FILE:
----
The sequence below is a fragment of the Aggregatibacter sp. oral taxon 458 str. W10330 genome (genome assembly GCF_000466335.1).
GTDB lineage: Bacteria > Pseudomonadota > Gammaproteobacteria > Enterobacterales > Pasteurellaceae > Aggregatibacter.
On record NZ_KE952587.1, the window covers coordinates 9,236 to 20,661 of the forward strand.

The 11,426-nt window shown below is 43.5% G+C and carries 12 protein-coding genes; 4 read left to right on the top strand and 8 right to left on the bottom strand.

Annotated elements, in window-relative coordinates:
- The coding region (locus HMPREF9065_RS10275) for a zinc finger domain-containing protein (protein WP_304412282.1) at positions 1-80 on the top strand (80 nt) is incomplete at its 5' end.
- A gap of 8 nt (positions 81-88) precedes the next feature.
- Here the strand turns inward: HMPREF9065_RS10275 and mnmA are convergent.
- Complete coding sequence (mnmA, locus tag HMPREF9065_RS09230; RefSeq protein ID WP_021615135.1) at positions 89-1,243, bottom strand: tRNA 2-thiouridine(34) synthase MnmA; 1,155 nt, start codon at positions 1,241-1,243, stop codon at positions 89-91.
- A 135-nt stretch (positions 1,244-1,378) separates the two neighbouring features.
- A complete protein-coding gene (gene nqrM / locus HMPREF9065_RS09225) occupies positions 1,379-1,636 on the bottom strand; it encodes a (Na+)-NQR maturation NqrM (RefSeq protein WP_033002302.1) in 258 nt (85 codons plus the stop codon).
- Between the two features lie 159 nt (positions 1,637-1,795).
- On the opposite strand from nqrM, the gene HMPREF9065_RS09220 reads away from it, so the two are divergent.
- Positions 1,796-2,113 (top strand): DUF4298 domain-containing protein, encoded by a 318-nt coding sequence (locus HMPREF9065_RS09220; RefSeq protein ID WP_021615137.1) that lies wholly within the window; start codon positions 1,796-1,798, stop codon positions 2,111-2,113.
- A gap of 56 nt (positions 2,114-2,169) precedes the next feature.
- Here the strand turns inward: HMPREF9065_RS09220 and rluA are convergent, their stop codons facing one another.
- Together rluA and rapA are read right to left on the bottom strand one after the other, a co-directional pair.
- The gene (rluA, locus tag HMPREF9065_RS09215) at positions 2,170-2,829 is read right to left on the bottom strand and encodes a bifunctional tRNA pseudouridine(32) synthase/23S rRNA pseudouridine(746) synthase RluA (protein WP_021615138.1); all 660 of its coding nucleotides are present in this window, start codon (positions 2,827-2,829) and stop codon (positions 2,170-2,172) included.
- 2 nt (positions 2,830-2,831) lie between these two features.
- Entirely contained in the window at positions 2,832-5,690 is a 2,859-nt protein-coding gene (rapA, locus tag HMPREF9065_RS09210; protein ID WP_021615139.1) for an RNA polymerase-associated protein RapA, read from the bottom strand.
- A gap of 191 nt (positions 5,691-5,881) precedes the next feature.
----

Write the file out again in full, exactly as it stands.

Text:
The sequence below is a fragment of the Aggregatibacter sp. oral taxon 458 str. W10330 genome (genome assembly GCF_000466335.1).
GTDB lineage: Bacteria > Pseudomonadota > Gammaproteobacteria > Enterobacterales > Pasteurellaceae > Aggregatibacter.
On record NZ_KE952587.1, the window covers coordinates 9,236 to 20,661 of the forward strand.

The 11,426-nt window shown below is 43.5% G+C and carries 12 protein-coding genes; 4 read left to right on the top strand and 8 right to left on the bottom strand.

Annotated elements, in window-relative coordinates:
- The coding region (locus HMPREF9065_RS10275) for a zinc finger domain-containing protein (protein WP_304412282.1) at positions 1-80 on the top strand (80 nt) is incomplete at its 5' end.
- A gap of 8 nt (positions 81-88) precedes the next feature.
- Here the strand turns inward: HMPREF9065_RS10275 and mnmA are convergent.
- Complete coding sequence (mnmA, locus tag HMPREF9065_RS09230; RefSeq protein ID WP_021615135.1) at positions 89-1,243, bottom strand: tRNA 2-thiouridine(34) synthase MnmA; 1,155 nt, start codon at positions 1,241-1,243, stop codon at positions 89-91.
- A 135-nt stretch (positions 1,244-1,378) separates the two neighbouring features.
- A complete protein-coding gene (gene nqrM / locus HMPREF9065_RS09225) occupies positions 1,379-1,636 on the bottom strand; it encodes a (Na+)-NQR maturation NqrM (RefSeq protein WP_033002302.1) in 258 nt (85 codons plus the stop codon).
- Between the two features lie 159 nt (positions 1,637-1,795).
- On the opposite strand from nqrM, the gene HMPREF9065_RS09220 reads away from it, so the two are divergent.
- Positions 1,796-2,113 (top strand): DUF4298 domain-containing protein, encoded by a 318-nt coding sequence (locus HMPREF9065_RS09220; RefSeq protein ID WP_021615137.1) that lies wholly within the window; start codon positions 1,796-1,798, stop codon positions 2,111-2,113.
- A gap of 56 nt (positions 2,114-2,169) precedes the next feature.
- Here the strand turns inward: HMPREF9065_RS09220 and rluA are convergent, their stop codons facing one another.
- Together rluA and rapA are read right to left on the bottom strand one after the other, a co-directional pair.
- The gene (rluA, locus tag HMPREF9065_RS09215) at positions 2,170-2,829 is read right to left on the bottom strand and encodes a bifunctional tRNA pseudouridine(32) synthase/23S rRNA pseudouridine(746) synthase RluA (protein WP_021615138.1); all 660 of its coding nucleotides are present in this window, start codon (positions 2,827-2,829) and stop codon (positions 2,170-2,172) included.
- 2 nt (positions 2,830-2,831) lie between these two features.
- Entirely contained in the window at positions 2,832-5,690 is a 2,859-nt protein-coding gene (rapA, locus tag HMPREF9065_RS09210; protein ID WP_021615139.1) for an RNA polymerase-associated protein RapA, read from the bottom strand.
- A gap of 191 nt (positions 5,691-5,881) precedes the next feature.